Accessibility of the OpenLab

This page describes the accessibility features of the OpenLab. Visit the CUNY IT Accessibility site for resources and information on technology accessibility for students, faculty, and staff at The City University of New York (CUNY). For information about making your work on the OpenLab accessible to all, visit the help post on how to make your site accessible.

Accessibility means ensuring that people with disabilities can use, interact with, and contribute to websites, web tools, and the materials they contain. Making websites and materials accessible also often makes them easier for everyone to use and understand.

The OpenLab is built using WordPress and other software created by the WordPress community; see WordPress’s Accessibility Coding Standards for more information. In addition to ensuring that the OpenLab follows the latest accessibility guidelines, as described below, the OpenLab team reviews all plugins, themes, and other custom code installed on the OpenLab for compliance.

Our goal is to ensure that the OpenLab is accessible for all users by complying with WCAG 2.2 accessibility standard level AA. Below is a summary of the current features on the OpenLab for low vision users, keyboard navigation and screen reader navigation.

  1. Low Vision and Color Blindness on the OpenLab – In general, low vision is defined as a condition in which a person’s vision cannot be fully corrected by glasses, thus interfering with daily activities such as reading and driving. Low vision is more common among the elderly, but it can occur in individuals of any age. (from
    1. Zoom
      1. The OpenLab functions well in an enlarged or “zoomed in” state. Zoom In options are found in the View menu item on any web browser. When zoom is maximized, the OpenLab switches to a mobile layout.
      2. The OpenLab can be zoomed in and out as needed without causing functionality issues from the transitions.
    2. Color Contrast
      1. We seek to attain at least a contrast ratio of 4.5:1 for normal text and 3:1 for large text to correspond to the WCAG level AA recommendation for foreground and background colors.
      2. The OpenLab avoids using color as the sole method of conveying information.
    3. Moving areas and animations
      1. The OpenLab does not contain videos or animations that autoplay. There is a slider on the homepage which includes autoplay, but it can be overridden using the “tab” key to view a static version.  (The slider is the section near the middle-top of the homepage that includes rotating images and text.)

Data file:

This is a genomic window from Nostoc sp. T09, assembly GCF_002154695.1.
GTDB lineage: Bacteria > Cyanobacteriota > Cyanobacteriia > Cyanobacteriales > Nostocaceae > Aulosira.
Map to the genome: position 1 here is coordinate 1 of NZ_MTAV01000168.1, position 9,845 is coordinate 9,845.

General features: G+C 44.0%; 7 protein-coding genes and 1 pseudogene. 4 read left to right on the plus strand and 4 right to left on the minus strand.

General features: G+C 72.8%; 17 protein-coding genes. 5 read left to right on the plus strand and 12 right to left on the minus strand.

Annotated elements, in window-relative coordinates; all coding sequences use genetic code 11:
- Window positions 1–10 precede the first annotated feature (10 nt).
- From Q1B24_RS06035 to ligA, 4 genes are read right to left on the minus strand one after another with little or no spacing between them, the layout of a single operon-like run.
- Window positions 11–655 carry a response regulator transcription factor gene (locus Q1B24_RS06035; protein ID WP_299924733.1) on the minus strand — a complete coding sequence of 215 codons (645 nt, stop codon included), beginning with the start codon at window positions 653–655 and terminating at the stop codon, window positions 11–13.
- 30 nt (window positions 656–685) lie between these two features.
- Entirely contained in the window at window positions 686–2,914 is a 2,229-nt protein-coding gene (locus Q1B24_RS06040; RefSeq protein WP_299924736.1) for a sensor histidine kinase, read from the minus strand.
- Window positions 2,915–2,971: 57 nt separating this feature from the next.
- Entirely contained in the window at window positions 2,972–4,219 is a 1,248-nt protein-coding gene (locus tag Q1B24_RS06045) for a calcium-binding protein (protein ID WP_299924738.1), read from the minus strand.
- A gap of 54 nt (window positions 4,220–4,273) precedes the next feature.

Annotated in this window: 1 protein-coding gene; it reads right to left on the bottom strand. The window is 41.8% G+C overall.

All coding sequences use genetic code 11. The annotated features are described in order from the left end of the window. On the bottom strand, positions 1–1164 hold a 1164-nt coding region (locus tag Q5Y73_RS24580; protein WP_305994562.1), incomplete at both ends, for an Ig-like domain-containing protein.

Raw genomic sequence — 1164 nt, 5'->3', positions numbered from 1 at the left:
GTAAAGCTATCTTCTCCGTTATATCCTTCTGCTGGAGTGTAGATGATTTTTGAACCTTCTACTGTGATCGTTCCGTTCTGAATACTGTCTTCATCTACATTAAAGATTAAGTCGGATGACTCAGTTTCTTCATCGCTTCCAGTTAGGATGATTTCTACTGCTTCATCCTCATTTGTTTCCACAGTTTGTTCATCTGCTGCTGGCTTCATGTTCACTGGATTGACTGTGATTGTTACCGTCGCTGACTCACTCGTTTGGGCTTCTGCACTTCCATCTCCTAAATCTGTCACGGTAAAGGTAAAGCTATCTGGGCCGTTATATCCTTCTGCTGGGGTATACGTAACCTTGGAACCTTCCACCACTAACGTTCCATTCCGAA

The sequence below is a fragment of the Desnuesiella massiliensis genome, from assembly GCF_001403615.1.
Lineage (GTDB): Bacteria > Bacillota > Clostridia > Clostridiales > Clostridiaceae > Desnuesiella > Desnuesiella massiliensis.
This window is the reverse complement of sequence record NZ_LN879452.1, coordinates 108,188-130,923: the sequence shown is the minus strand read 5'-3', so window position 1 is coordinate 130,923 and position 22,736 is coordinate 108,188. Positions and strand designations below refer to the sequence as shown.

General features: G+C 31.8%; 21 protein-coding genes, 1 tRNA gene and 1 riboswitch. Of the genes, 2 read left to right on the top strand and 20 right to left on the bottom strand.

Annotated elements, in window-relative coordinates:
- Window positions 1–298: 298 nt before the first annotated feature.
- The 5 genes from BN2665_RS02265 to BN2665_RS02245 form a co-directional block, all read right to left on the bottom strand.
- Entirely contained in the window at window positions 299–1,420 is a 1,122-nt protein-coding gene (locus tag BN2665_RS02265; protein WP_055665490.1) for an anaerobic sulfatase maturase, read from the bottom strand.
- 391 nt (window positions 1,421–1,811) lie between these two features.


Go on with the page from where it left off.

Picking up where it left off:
2. Keyboard Accessibility on the OpenLab – Keyboard accessibility is one of the most important aspects of web accessibility. Many users with motor disabilities rely on a keyboard. Blind users also typically use a keyboard for navigation. In addition to traditional keyboards, some users may use modified keyboards or other hardware that mimics the functionality of a keyboard. (from
    1. Skip Links
      1. The user can hit the “tab” key on any page to skip to the admin bar to log in or check messages.
      2. The user can hit the “tab” key on any page to skip to the main content on the page.
    2. Tab navigation follows the visual order of the page
      1. The user can combine visual and keyboard navigation without jumping around the page unexpectedly.
      2. Outdated accessibility methods which forced users to take a particular path through the site (user flow) have been removed.
    3. Javascript functions work with keyboard navigation.
      1. Search for a course/club/project can be used with a keyboard navigation.
      2. Admin bar can be used with keyboard navigation.

  3. Screen Reader Accessibility on the OpenLab – Screen readers are audio interfaces. Rather than displaying web content visually for users in a “window” or screen on the monitor, screen readers convert text into synthesized speech so that users can listen to the content. (from
    1. The Homepage Slider can be advanced with the tab key so that the user does not have to listen to all of the slides to continue.
    2. Buttons are labeled to make sense when read aloud.
    3. Icons are hidden from screen readers so that the name of the icon is not read aloud.
    4. If the action of a button or link is not clear from its label, additional information is included for screen readers.
    5. Avatar Images (the image representing a person or group’s Profile) are labeled clearly for screen readers.
    6. Hierarchy of headings on a page communicates information.
      1. There is only one H1 (the most important and largest heading) per page.
      2. H2 (the second heading in the hierarchy) and below correspond to the level of importance on the page.

If you have any questions about accessibility on the OpenLab, please don’t hesitate to contact us.

This article is adapted from City Tech OpenLab Help, under a CC BY-NC-SA license.

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